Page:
Diabetes is the most common cause of end stage kidney disease (ESKD) in the United States, accounting for ~40% of the cases of renal failure at the time of initiation of dialysis or transplantation. Moreover diabetic nephropathy (DN) is associated with markedly higher morbidity and mortality rates. These finding points to the role of chronic mild inflammation, increased ROS and endothelial dysfunction as playing central roles in renal pathogenesis of diabetic complications. Currently no new options for the treatment of DN have been forthcoming and treatment relies on the use of inhibitors of the renin angiotensin system. Novel therapeutic strategies are needed to prevent complications of diabetes. A2A -adenosine receptors are expressed in kidney as well as bone marrow (BM) derived cells and upon activation reduce inflammation. We have demonstrated that highly selective A2A -agonists reduce inflammation associated with acute renal ischemia-reperfusion injury (IRI) primarily by activating receptors on BM-derived cell. Moreover our preliminary data demonstrate that A2A -agonists have profound effects to reduce renal injury when administered chronically in a rat model of streptozotocin (STZ)-induced diabetes. Therefore we hypothesize that activating A2A adenosine receptors on bone marrow-derived cells ameliorates renal injury associated with diabetic nephropathy. Alternatively activation of A2A -ARs expressed on glomerular epithelial cells may reduce injury associated with diabetic nehpropathy. To this end:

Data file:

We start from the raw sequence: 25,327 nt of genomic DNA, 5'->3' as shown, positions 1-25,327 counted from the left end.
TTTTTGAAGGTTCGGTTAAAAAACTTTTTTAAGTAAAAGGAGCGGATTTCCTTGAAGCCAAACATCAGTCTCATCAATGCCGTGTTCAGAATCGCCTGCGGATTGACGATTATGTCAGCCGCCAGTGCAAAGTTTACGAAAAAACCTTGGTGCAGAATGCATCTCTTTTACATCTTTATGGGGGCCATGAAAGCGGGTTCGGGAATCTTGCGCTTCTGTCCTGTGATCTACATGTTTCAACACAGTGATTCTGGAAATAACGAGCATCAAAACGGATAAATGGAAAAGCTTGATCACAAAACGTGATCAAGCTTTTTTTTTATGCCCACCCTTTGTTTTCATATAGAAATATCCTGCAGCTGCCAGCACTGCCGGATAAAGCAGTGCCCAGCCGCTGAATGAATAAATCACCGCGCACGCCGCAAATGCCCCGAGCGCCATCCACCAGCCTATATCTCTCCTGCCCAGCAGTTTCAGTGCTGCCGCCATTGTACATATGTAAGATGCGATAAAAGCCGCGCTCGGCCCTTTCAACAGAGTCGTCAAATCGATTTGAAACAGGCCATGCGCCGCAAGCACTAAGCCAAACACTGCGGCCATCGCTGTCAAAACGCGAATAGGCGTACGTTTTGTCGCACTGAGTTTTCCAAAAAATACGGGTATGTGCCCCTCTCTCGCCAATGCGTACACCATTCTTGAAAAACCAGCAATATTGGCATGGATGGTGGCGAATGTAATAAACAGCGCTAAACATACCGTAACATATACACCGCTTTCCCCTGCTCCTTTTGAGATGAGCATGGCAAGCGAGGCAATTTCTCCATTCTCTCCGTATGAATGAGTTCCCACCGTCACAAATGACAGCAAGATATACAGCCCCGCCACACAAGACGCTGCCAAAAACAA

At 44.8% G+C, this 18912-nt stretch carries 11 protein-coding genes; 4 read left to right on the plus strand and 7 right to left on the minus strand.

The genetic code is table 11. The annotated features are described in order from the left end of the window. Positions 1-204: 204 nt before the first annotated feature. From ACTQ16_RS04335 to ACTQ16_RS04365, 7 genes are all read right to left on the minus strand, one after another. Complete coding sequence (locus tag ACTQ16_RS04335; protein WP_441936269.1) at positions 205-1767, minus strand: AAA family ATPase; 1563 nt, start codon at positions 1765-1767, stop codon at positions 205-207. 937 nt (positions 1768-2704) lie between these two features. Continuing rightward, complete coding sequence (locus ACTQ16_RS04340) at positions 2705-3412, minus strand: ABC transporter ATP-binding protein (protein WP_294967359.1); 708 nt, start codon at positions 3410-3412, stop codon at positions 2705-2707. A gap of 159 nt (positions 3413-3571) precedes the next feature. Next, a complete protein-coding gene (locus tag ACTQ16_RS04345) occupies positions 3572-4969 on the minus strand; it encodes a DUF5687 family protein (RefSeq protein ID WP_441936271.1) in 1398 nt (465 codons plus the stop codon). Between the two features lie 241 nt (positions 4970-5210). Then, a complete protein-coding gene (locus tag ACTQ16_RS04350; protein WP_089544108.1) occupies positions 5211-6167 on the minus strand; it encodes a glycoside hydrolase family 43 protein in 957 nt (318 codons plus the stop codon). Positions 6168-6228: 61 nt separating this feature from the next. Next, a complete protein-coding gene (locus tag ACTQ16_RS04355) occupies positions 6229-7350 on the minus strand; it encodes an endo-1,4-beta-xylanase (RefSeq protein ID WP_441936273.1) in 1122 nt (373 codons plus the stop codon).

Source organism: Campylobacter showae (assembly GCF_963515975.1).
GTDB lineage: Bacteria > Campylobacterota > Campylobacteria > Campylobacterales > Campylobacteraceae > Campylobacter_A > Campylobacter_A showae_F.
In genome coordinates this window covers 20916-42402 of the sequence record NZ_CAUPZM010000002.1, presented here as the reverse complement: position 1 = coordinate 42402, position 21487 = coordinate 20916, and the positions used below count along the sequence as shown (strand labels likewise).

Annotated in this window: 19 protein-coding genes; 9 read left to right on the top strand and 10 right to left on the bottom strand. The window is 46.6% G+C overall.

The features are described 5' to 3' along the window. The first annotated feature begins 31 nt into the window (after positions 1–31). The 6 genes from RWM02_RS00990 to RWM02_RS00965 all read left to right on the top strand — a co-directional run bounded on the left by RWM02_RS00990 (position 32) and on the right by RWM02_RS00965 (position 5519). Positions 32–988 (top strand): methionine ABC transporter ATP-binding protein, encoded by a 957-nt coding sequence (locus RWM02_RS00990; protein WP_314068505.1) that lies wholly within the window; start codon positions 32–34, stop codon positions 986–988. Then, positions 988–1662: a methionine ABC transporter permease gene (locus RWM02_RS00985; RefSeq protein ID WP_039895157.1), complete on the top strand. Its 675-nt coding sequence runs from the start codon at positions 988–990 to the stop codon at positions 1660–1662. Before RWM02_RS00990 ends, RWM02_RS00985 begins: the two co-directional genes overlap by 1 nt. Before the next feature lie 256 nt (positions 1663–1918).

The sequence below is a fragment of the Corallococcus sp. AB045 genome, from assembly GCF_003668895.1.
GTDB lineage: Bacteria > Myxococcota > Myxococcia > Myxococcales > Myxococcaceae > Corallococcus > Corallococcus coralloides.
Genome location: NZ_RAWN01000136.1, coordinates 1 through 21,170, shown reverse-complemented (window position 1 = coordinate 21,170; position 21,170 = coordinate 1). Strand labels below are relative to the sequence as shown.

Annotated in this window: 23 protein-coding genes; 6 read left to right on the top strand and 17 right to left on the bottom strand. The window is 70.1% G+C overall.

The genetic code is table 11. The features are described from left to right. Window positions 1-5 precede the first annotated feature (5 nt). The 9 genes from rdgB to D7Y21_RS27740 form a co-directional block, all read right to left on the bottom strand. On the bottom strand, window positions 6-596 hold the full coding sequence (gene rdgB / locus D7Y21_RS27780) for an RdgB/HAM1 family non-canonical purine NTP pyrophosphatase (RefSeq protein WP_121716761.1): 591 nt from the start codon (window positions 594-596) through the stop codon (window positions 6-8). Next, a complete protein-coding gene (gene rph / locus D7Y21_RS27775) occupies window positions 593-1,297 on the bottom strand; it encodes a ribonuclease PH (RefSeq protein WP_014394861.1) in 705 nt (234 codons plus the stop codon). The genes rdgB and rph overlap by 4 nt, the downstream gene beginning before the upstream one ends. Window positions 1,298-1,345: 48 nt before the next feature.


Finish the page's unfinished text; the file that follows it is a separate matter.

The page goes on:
Aim 1 tests the hypothesis that A2A -agonists reduce renal functional and morphological consequences associated with diabetic nephropathy.
Aim 2 tests the hypothesis that activation of A2A Rs on BM-derived cells mediates tissue protection.
Aim 3 tests the hypothesis that activation of A2A Rs restores podocyte integrity in DN. Our experimental approach will use whole animals, genetically altered mice, cell culture and molecular biology to fully characterize the protective effect of A2A -agonists in DN as well as to define the cellular targets of A2A -agonists that are responsible for renal tissue protection in this disorder. This class of compounds has the potential to extent the use of anti-inflammatory A2A agonist therapy from acute uses that we have explored in the past, to more chronic uses where they may have great utility. These experiments also will shed light on the role of inflammation in the etiology of DN and provide insights into other potential anti-inflammatory therapeutic strategies.

National Institute of Health (NIH)
National Institute of Diabetes and Digestive and Kidney Diseases (NIDDK)
Research Project (R01)
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Special Emphasis Panel (ZRG1-RUS-B (11))
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Kimmel, Paul
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University of Virginia
Internal Medicine/Medicine
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United States
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